7 Maheshwari, N., & Biyani, R. (2012). Inflation and its effects on the Indian economy. Indian Journal of Finance, 6 (4), 28-34.
8 Mishra, A. K., Harsha, G. S., Anand, S., & Dhruva N.R. (2012). Analyzing soundness in Indian Banking: A CAMEL approach. Research Journal of Management Sciences, 1 (3), 9-14.
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Neeta Maheshwari
Associate Professor, Department of Management Studies
College of Engineering –Roorkee
Roorkee 247 667, Uttarakhand.
maheshwari.neeta@yahoo.com
Neha Agarwal
Lecturer, Department of Management Studies
College of Engineering –Roorkee
Roorkee 247 667, Uttarakhand.
neha17july@gmail.com
 
Impact of Project Size and Social Cost Benefit Analysis on Capital Budgeting Decisions of Indian Firms
Indian Journal of Finance, 7(10), 45 - 53
Purpose: This paper is an exploratory research on the application of capital budgeting techniques in Indian companies. Two parameters - project size and social cost benefit analysis were considered for the study and the influence of these factors for the adoption of capital budgeting techniques by the Indian companies has been analyzed.
Design/Methodology: This paper is based on the primary data. OLS (observed least square model) was used to evaluate the degree of relationship between project size and social cost benefit analysis with the frequency of usage of capital budgeting techniques in the companies and with the type of capital budgeting techniques used by the companies.
Findings: Using a sample size of 75 companies, the result shows that there is a positive relationship between frequency of usage of capital budgeting techniques and application of discounted cash flow techniques with the firm project size and social cost benefit analysis.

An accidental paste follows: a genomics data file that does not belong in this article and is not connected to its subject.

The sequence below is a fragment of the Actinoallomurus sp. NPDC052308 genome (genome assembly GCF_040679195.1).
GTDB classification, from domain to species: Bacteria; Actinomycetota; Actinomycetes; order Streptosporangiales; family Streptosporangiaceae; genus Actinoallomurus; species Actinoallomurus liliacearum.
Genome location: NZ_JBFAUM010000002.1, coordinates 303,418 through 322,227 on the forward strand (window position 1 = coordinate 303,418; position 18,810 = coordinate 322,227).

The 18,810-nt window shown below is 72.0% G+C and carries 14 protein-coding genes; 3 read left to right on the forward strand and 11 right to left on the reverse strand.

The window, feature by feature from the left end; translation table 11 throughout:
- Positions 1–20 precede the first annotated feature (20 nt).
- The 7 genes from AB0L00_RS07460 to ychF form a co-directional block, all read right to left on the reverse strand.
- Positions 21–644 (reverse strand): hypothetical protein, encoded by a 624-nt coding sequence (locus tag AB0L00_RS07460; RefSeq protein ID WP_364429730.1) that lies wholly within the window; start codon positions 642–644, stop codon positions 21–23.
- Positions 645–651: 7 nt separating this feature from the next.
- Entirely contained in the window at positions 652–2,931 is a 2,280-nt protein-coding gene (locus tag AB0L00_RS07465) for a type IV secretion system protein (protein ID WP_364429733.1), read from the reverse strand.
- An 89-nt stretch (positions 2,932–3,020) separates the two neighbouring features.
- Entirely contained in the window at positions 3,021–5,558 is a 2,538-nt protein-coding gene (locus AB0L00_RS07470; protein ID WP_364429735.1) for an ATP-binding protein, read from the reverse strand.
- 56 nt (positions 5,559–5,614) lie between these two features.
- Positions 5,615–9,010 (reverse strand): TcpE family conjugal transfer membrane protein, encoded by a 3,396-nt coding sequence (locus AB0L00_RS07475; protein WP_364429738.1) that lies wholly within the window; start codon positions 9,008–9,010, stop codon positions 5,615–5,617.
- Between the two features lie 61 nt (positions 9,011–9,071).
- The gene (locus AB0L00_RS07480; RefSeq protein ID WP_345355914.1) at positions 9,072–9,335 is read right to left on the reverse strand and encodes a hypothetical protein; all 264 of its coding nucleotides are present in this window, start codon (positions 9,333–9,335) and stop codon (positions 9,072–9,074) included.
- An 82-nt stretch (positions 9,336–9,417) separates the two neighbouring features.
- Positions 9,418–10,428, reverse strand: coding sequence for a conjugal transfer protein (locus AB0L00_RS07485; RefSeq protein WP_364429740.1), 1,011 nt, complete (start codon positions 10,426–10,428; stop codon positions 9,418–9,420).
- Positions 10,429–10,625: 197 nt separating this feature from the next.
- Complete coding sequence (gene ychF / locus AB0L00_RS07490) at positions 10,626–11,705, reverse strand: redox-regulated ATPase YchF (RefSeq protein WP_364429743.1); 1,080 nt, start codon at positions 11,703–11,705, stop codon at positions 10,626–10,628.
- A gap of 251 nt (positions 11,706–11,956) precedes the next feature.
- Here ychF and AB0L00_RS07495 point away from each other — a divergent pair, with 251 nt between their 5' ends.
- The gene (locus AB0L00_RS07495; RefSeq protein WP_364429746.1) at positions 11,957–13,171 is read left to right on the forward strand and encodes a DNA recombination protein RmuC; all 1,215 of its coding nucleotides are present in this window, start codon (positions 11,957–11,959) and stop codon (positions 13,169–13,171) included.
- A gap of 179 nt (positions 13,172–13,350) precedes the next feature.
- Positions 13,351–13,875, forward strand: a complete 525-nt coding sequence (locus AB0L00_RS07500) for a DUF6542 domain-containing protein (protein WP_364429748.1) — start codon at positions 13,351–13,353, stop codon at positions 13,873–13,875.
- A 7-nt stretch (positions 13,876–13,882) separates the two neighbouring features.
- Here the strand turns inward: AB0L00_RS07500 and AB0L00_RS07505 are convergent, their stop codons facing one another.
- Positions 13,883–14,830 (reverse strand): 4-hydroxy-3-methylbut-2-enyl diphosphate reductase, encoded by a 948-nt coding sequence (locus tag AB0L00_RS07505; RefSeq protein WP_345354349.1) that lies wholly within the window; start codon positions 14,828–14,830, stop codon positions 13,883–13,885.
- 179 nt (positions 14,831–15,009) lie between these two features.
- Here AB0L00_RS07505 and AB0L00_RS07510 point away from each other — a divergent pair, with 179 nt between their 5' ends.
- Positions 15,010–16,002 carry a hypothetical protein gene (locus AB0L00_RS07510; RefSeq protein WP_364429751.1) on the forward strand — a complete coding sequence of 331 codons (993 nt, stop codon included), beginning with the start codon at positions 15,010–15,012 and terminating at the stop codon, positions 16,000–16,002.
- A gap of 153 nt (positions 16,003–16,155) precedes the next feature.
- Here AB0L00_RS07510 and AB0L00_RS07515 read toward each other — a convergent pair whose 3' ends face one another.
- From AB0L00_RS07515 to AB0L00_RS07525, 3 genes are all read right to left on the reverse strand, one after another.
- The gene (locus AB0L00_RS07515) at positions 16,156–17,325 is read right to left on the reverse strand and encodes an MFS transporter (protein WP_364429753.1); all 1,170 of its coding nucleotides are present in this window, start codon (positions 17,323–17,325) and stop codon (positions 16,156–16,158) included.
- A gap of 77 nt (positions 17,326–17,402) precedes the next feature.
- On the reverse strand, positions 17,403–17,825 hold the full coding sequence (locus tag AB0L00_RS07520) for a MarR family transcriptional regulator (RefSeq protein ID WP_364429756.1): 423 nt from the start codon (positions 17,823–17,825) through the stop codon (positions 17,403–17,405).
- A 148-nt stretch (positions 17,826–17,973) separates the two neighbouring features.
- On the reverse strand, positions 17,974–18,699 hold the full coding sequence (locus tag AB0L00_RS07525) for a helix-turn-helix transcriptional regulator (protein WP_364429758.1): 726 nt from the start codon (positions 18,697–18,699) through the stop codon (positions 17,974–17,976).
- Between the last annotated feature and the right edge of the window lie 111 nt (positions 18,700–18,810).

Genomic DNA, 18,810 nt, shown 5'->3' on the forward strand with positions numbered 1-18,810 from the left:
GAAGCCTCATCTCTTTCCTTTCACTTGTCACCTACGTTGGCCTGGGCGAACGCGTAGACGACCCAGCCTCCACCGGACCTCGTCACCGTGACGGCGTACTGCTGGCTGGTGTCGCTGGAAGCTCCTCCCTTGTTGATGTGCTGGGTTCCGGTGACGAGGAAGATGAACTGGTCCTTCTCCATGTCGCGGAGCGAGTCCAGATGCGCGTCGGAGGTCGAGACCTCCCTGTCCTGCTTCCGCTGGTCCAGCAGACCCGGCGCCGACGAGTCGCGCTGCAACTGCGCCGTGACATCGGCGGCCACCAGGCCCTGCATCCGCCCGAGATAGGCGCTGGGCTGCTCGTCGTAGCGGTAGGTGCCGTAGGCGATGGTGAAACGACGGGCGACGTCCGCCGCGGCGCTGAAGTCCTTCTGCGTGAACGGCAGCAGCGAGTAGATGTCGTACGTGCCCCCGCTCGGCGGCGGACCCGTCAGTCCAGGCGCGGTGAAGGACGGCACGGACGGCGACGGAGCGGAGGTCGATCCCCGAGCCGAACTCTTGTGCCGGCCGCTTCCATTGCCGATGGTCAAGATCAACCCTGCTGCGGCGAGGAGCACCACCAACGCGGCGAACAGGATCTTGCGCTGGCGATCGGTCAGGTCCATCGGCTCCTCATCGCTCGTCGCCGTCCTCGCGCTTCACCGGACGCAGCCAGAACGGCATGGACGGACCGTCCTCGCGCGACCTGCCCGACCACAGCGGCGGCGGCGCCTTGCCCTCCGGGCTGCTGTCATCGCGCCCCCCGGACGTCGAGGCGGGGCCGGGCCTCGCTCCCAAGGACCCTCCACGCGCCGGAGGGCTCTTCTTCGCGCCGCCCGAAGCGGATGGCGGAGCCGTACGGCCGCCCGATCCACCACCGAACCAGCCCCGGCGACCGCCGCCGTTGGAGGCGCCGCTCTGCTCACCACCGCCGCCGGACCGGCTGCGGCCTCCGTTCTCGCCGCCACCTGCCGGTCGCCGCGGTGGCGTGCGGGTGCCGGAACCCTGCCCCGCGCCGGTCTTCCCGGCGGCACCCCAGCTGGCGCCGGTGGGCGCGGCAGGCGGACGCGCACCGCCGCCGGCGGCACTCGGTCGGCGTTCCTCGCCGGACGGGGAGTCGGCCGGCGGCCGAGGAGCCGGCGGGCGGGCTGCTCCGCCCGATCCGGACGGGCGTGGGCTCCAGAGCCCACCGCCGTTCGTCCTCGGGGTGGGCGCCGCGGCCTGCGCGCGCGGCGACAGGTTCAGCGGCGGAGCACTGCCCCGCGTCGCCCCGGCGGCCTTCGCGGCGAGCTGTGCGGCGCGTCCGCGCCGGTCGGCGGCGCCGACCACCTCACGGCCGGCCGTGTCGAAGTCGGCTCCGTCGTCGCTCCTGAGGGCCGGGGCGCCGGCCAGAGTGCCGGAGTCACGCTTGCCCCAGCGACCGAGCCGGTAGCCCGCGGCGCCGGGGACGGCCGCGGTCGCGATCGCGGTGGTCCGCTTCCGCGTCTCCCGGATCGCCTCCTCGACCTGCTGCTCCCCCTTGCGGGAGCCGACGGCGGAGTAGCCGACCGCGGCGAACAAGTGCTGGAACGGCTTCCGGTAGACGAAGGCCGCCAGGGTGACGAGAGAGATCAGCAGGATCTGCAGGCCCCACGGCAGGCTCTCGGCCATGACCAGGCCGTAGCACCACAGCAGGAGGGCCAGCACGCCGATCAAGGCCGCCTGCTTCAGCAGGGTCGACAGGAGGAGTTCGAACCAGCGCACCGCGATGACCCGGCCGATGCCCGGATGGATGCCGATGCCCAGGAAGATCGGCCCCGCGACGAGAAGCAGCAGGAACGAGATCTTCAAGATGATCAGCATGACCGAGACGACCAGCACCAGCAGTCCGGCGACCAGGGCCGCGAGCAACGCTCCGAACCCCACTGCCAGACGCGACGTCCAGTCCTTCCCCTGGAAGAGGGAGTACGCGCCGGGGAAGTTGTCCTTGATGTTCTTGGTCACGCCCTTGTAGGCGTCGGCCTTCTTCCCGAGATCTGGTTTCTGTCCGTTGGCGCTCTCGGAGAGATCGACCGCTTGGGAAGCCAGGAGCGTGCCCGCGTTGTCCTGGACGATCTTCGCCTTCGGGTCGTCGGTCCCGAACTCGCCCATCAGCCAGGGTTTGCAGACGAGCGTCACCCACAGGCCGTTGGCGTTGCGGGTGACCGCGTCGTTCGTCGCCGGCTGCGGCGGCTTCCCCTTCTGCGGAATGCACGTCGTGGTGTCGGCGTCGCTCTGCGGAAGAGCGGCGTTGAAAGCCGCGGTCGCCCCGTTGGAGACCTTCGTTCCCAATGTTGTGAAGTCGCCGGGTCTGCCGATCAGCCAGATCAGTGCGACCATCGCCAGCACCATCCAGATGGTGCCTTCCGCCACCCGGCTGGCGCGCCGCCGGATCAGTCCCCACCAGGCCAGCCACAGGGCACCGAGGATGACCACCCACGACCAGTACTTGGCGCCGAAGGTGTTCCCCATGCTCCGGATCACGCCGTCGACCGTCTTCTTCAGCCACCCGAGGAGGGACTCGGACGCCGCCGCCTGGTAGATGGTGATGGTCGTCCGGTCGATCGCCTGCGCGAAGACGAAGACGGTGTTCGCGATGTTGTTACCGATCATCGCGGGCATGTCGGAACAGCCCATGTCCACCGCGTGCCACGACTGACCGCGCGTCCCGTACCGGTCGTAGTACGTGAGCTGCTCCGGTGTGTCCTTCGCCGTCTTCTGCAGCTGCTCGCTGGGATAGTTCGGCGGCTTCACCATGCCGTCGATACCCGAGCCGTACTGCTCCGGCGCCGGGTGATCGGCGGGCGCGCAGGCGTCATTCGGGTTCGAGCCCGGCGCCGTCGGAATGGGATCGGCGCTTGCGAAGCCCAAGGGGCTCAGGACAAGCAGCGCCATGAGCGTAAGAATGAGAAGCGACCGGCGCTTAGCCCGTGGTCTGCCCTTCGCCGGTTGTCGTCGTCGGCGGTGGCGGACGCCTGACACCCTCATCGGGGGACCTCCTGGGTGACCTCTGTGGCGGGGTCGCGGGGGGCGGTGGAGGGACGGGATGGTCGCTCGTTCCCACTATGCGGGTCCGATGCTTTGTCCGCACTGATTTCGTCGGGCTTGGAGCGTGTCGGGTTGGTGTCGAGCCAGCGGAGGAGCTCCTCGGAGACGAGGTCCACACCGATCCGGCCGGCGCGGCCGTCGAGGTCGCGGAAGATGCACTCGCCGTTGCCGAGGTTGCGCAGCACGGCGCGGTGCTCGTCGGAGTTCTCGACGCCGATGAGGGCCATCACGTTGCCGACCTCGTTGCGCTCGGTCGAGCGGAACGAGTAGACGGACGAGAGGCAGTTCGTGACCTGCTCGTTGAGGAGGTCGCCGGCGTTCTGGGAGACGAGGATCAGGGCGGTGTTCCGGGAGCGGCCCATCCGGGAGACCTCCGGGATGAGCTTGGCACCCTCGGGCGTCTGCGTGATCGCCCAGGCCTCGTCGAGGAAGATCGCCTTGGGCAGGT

Practical Implications: The paper provides information to the students and researchers about the practices adopted in the Indian companies related to capital budgeting techniques.
Originality/Value: The paper provides new insights about the frequency of the capital budgeting techniques used in the firms along with the type of technique used by the companies.
Keywords: capital budgeting, DCF techniques, project size, social cost benefit analysis, regression analysis
JEL Classification: G31

Paper Submission Date : March 22, 2013 ; Paper sent back for Revision : July 11, 2013 ; Paper Acceptance Date : August 16, 2013
References
1 Anand, M. (2002). Corporate finance practices in India : A survey. Vikalpa: The Journal for Decision Makers, 27 (4), 29-56.
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3 Apap, A., & Masson, D.J. (2004). A survey of capital budgeting in publicly traded utility companies. Southwest Business and Economics Journal, 13 (1), 45-52.
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8 Graham, J. R., & Harvey, C. R. (2001). The theory and practice of corporate finance: Evidence from the field. Journal of Financial Economics, 60 (2& 3), 187-243.
9 Graham, J. R., & Harvey, C. R. (2002). How do CFOs make capital budgeting and capital structure decisions. Journal of Applied Corporate Finance, 15 (1), 8-23.
10 Gupta, D., & Mohanty, R.P. (2012). Factors affecting capital budgeting decisions: A structural equation modeling study. Indian Journal of Finance, 6 (10), 18-25.
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Divya Gupta
Sr. Assistant Professor in Finance
Institute of Management and Information Science
Vivekanand Marg, Bhubaneswar - 751 002
Odisha.

divya83_g@yahoo.com